Just about every stream, I get asked about my cycling setup.
I use Zwift, which is the game I play to ride in. It has workouts, training plans, races, group rides, or just low-stress free rides. I was an early adopter and was in their Beta back when they started. Warning: it can change your life.
For Zwift to be able to do all the things to make you feel like you’re riding in their world, it needs a smart trainer to talk to (which changes the resistance on you, like you’re going up or down hills) and a cadence meter. It can use less smart trainers if you have a power and/or speed meters.
I use the Wahoo Kickr first generation smart trainer. I can’t say enough good things about it. I mean it’s just a super-heavy hunk of metal that I never see because it’s my back wheel, but it just works. It’s always worked and it shows no signs of quitting after several years.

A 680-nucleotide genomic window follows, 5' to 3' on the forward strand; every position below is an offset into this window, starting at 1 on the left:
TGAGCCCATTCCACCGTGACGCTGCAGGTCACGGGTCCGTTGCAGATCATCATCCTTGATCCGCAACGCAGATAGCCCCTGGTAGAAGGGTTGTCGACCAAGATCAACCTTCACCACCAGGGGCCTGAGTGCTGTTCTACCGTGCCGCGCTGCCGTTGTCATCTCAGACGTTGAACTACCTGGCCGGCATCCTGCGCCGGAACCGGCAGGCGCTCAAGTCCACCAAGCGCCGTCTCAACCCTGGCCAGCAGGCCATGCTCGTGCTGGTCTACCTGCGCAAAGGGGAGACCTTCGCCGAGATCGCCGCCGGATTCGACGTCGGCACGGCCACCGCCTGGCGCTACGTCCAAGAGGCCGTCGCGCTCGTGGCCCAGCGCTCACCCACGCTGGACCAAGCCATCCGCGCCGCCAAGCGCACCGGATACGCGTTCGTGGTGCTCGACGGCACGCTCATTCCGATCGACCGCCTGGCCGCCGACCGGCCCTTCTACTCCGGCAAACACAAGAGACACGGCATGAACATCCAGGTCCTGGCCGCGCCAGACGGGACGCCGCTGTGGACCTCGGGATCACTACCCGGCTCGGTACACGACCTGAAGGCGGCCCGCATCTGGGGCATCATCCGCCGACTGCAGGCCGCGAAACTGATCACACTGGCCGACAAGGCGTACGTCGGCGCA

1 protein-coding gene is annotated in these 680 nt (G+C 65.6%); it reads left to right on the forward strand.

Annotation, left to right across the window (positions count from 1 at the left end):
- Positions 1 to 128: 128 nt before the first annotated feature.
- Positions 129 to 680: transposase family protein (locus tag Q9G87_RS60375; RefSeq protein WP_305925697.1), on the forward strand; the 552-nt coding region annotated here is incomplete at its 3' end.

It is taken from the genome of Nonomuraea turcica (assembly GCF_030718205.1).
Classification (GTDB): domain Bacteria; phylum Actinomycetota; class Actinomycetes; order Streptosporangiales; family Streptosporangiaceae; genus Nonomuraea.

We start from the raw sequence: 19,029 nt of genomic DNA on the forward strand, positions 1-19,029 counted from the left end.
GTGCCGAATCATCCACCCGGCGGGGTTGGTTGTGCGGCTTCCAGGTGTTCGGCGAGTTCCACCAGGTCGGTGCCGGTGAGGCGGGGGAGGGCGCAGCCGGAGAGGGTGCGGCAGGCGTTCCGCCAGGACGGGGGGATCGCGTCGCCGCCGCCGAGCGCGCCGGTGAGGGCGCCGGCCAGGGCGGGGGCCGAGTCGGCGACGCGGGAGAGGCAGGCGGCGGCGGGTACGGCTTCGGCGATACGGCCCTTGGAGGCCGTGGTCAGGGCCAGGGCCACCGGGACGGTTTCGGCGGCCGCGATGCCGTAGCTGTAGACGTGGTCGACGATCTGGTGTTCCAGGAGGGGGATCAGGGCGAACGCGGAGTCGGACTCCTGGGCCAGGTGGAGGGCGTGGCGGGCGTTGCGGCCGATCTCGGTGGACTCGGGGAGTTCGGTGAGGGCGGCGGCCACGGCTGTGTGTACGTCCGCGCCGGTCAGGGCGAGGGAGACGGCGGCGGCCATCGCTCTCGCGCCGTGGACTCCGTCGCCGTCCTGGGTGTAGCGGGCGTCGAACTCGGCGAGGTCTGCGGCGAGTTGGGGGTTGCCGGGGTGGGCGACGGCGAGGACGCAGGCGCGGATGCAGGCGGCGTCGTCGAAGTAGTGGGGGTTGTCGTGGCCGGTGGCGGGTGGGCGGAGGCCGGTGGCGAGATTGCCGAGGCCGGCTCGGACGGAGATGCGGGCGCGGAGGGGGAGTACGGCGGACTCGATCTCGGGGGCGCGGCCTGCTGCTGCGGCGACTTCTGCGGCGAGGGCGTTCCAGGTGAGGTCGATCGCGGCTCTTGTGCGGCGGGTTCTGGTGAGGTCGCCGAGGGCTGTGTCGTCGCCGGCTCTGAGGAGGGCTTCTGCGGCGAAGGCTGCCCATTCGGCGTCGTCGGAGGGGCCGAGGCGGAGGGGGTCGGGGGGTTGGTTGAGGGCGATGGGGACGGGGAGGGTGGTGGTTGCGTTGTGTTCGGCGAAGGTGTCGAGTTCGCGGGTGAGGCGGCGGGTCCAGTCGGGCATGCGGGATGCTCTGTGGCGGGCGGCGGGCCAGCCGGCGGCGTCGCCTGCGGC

Learn about the Kickr here. (affiliate link) They have a number of options for smart trainers ranging in price. I haven’t exactly been researching smart trainers of the years, but from what I hear, they’re still the best of breed even though much competition has arrived.
For cadence, I use the Wahoo Cadence sensor (affiliate link), which connects through bluetooth to Zwift (and my cycling computer when I’m outdoors. more on that later.)
Heart rate monitor
So that’s all the bike stuff, but what about your body? You can’t really understand and improve what you can’t measure, and heart rate is how you do that. I’d say heart rate monitoring is crucial to this setup, even though it’s optional.
I use the Wahoo Blue HR heart rate monitor. It’s always worked great for me. They have newer versions now like the Tickr pictured above, which you can check out here (affiliate link).
My Road Bike
My bike is a Parlee Z5. They don’t make it anymore, but here’s my bike on BikeRumors. I built it myself from parts. That was fun and rewarding and because of that and the 12,000 miles I’ve put on it, I have a strong emotional connection to this bike.